How to Make Money With YouTube Shorts as a Content Creator

Creators make money with youtube shorts by getting sponsorships, receiving bonuses from the Shorts fund, and now via the Youtube Partner Program.

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How to Make Money With YouTube Shorts as a Content Creator
How to Make Money With YouTube Shorts as a Content Creator

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Maximize Your Earning Potential on YouTube

How to Monetize Your Short Videos

Earn From The YouTube Shorts Creator Fund

Grow Your Audience With Shorts

Add Music to Your Videos Without Losing Ad Revenue

65000 royalty-free tracks from free to use

TikTok’s runaway success has launched vertical video into the mainstream. Fueled by the pandemic, people spent more time on their mobile phones consuming a tremendous amount of short-form vertical video content, which has become a permanent consumption habit.

But just because TikTok popularized the short video format doesn't mean it's the better platform for creators.

In fact…

TikTok’s creator fund was designed to reward content creators, giving them a way to earn money for their work. However, it’s been fraught with problems from the start and many creators are forced to monetize their TikTok content through sponsorships.

YouTube Shorts, which pulls in 1.5 billion users every month, features an infinite feed of short videos up to 60 seconds in length. Users watch, like, and then scroll down to the next one—just as they would on TikTok. The difference is that YouTube is now giving creators a way to monetize directly on their platform.

So how can you make money with YouTube Shorts? And does YouTube Shorts monetization have the same insane potential as TikTok?

Right now, the Shorts fund monetization model is still unpredictable for creators. But, in 2023, accounts over a certain threshold of views and subscribers will become eligible to earn a 45% revenue split from ads on their videos, following a change in YouTube policy.

This means that if you've been making Shorts for a while, or if you just got started, you can expect your earning potential to soar.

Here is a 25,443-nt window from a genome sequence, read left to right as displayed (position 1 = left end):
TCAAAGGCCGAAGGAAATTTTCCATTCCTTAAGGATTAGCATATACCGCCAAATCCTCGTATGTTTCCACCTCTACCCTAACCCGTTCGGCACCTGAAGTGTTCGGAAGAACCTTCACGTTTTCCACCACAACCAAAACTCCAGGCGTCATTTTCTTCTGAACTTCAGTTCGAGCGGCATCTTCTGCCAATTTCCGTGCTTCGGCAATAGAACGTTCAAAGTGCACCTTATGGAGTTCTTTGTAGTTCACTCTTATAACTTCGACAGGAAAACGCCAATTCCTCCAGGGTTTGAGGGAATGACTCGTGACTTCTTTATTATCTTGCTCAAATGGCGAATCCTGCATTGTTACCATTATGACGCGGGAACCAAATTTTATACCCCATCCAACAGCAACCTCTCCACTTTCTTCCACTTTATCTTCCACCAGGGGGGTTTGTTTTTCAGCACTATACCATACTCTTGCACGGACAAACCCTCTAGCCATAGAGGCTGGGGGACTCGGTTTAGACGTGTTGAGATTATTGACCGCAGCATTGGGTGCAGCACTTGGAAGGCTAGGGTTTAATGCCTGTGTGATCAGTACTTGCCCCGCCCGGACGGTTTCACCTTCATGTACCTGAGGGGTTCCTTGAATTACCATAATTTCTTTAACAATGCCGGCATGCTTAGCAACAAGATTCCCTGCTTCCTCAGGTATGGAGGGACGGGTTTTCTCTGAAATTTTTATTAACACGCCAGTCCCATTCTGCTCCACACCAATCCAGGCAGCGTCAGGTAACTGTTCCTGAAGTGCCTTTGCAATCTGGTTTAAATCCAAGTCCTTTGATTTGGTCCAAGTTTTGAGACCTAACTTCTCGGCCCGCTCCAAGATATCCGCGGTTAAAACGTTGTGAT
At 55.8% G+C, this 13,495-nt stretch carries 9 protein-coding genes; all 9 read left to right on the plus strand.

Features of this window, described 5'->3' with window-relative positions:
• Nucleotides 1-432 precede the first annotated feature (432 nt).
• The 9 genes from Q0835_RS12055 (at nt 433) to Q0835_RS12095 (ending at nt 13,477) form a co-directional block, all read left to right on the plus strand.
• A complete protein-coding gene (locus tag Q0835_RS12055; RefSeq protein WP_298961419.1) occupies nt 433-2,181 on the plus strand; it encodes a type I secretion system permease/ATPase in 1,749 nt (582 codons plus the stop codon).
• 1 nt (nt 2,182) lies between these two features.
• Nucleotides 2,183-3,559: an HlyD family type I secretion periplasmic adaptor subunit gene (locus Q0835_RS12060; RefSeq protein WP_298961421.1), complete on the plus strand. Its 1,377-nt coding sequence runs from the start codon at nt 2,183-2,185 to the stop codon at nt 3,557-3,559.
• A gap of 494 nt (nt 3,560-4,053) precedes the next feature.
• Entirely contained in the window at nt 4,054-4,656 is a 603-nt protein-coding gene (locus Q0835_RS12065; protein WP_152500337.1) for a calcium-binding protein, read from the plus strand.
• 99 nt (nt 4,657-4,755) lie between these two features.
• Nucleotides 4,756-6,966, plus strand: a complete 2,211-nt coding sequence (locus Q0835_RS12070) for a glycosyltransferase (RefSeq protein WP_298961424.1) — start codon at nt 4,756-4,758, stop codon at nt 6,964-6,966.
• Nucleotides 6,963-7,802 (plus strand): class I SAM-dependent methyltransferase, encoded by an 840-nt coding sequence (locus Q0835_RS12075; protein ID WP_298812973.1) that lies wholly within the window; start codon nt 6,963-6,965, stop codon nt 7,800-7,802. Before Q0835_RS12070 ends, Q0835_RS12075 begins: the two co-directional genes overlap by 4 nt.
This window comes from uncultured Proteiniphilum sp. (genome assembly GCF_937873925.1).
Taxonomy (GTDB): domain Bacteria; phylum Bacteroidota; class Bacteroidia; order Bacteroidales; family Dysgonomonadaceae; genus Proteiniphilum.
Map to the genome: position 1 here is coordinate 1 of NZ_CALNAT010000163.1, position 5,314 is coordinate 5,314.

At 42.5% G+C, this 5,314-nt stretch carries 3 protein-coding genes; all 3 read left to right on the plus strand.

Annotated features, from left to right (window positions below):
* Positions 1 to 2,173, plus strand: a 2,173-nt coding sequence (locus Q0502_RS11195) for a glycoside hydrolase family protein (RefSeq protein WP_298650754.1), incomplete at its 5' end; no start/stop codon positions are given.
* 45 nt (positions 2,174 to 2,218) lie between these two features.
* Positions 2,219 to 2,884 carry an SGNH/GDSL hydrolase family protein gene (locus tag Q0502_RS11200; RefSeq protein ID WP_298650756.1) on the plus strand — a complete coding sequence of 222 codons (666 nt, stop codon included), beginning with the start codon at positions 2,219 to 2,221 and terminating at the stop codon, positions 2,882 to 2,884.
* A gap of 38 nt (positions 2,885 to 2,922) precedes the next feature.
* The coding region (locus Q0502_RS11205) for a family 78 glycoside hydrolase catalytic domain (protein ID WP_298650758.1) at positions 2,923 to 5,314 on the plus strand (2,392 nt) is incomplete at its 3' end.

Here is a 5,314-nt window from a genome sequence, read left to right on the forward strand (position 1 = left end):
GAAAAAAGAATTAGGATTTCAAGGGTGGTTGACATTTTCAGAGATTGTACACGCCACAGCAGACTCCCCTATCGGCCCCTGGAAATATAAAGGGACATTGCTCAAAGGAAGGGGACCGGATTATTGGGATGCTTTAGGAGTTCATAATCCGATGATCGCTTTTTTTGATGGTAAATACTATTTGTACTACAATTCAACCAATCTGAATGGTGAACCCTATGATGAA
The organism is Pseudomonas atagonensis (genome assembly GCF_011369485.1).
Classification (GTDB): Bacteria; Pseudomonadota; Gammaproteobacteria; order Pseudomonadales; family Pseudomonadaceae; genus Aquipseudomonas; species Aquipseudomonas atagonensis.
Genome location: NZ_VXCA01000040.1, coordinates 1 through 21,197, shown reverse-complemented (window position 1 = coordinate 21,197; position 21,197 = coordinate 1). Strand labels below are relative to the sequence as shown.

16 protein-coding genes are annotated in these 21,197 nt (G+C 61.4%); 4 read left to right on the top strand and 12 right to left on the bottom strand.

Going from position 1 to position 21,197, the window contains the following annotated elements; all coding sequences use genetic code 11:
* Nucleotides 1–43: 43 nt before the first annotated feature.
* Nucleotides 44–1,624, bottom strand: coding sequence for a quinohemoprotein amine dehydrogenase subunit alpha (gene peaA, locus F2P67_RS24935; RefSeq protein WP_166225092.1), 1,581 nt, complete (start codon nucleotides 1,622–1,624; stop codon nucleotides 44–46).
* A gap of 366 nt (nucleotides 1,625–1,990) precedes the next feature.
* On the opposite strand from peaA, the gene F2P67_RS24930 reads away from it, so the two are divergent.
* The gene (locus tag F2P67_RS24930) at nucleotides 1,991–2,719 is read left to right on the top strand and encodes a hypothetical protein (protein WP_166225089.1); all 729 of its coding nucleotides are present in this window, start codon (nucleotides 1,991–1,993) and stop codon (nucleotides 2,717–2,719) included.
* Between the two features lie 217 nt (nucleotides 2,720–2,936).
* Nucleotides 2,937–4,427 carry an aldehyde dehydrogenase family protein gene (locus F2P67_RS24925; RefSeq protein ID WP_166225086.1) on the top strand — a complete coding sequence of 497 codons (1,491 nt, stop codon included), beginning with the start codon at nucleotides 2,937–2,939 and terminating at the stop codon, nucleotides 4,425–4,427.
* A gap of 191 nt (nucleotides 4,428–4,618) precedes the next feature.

Maximize Your Earning Potential on YouTube

Making money on YouTube is a lot like making money in any other industry. You need to focus on quality, quantity, and consistency.

But there's one more factor that can make or break you: staying on top of the community rules and guidelines. Make sure you're adhering to copyright laws to avoid account suspension or demonetization—you won’t get paid for demonetized videos, even if they go viral. Account penalties can be avoided altogether by using royalty-free music and not including clips from movies or TV shows in your content.

To ensure that your videos are seen by more people and generate more advertising revenue, make sure to optimize your videos for search engines (there are tons of easy online tutorials you can follow).

Finally, always stay active and engaged with your viewers. Reply to comments, ask questions, and generally keep the conversation flowing. The more connected your audience feels, the more likely they are to keep watching your videos!

How to Monetize Your Short Videos

With thousands of hours of video uploaded to YouTube every minute, it can be difficult to get your content seen, let alone make money off of it. Shorts are a great way to reach a wider audience with relative ease, and they can be a lucrative income source if you know how to monetize them correctly.

On YouTube, ad revenue is shared between the platform and creator in a 55/45 percent split. This is done via the YouTube Partner Program (YPP).